October 31, 2010
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September 22, 2010
Stock price: €37.1
Conclusion: We reconfirm our positive view on Heineken. We see room for further rerating as Heineken demonstrates that it can grow double digit in adverse markets. We upgrade our valuation range to €44-€46 per share.
H1 results: Sales up 5.2% to €7.5bn (down 2% organic)-EBIT +14% reported-+5.7% organic-Net profit +29% reported (+17% organic). Guidance F10: organic increase in net profit should be at least in low double digit.
H1 confirmed a tough environment which might continue in H2
–Volume declined by 3.9%, with Eastern Europe down 11% due to Russia, Western Europe falling 2.6% and the US down 1.7%. Africa and Middle East (+6%) and Asia (+3.3%) to a lesser extent, partly compensated the negative trend in developed markets.
–Pricing remained positive (+1.9%) despite the absence of price increase in the US market.
–Management remained cautious expecting a similar trend in the second part of the year.
Bottom line resisted well
–Faster growth for Heineken premium brand (+4.1%) bodes well for gross margin.
–H2 is expected to benefit from lower input costs owing to hedging. Management expects barley prices to reflect some pressure on cereals, notably in Russia and to a lessser extent in Western Europe.
–Costs savings provided €104m in H1 (€259m as of the start off 2009) representing 140bp of sales. The bulk of savings were achieved in Europe, enabling to compensate for lower volumes. Total expenses decreased by 2.8% organically, faster than sales, despite higher marketing and selling expenses (+5.3% organic). As a result, EBIT grew 6% in Western Europe and fell by only 4% in Eastern Europe despite a sharp decline in volumes. Ebit grew also in Americas helped by positive hedging and costs savings.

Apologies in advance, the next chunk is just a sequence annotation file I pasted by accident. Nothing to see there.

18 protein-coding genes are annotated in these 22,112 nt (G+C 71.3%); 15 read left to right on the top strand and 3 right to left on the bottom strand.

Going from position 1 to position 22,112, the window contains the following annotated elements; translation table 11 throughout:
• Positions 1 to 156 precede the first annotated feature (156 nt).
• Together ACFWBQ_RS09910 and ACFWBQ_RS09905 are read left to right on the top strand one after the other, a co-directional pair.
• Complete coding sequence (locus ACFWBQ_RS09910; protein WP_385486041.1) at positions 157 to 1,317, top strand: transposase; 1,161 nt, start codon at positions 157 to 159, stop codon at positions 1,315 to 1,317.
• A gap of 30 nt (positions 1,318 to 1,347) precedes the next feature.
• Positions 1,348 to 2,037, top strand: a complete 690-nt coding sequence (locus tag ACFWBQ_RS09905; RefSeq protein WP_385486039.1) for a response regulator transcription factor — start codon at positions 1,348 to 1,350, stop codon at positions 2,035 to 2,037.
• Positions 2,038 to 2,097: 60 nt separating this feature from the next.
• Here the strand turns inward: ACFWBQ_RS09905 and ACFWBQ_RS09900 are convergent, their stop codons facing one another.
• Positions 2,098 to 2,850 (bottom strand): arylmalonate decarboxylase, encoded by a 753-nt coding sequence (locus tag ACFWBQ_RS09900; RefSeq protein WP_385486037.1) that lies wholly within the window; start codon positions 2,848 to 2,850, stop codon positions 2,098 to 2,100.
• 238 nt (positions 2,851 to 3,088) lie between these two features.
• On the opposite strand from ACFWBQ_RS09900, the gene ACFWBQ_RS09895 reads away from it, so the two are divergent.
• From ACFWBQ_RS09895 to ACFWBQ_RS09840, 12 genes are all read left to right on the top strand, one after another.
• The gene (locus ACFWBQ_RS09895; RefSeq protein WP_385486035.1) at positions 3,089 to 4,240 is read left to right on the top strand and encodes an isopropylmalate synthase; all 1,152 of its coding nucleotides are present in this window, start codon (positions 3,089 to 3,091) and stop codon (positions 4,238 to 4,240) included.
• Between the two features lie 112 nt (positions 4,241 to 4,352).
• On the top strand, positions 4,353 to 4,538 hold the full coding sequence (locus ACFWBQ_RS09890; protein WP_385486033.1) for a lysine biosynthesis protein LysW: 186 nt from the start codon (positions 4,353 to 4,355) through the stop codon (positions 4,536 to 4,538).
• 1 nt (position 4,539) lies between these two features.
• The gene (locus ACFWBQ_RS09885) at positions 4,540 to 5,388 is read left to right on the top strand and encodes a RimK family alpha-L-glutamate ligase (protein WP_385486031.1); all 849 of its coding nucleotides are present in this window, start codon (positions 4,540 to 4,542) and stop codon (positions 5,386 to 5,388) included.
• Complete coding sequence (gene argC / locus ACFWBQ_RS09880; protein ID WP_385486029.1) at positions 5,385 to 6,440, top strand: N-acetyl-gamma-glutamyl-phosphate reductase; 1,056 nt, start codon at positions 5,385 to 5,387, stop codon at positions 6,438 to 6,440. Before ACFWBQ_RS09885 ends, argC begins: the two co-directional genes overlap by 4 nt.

–Financial costs reflect ongoing deleveraging. driven by increased free cash flow generation (€700m vs €383m last year).
–The geographic balance is moving following the acquisition of Femsa and the disposal of MBI and GBNC in Asia Pacific. Sales and profits in Americas will more than double. Femsa sales and profits could achieve €2.1bn and €250m on our estimates this year. Conversely, the weight of Asia Pacific in sales will come down following the tranfer of assets to APB, while UB in India is not consolidated. Nevertheless, the share of profits of associates and JVs could jump by 40%.
We expect EPS to achieve €2.41 in F10 and €2.72 in F11 respectively.
Heineken trades at 13.7xP/E and 7.7xEV/EBITDA based on our 2011 estimates, implying 10%+ discount to peers. We expect the stock to further rerate: short term, notwithstanding weak volume, we think Heineken offers relatively good visibility on the bottom line thanks to positive mix and cost cutting in Europe. Longer term, increased exposure to emerging markets will provide a new growth platform for the Heineken brand, notably in Latam and in India, while enabling a broader portfolio approach in the imported premium beer segment in the US. We upgrade our valuation range to €44-€46 per share.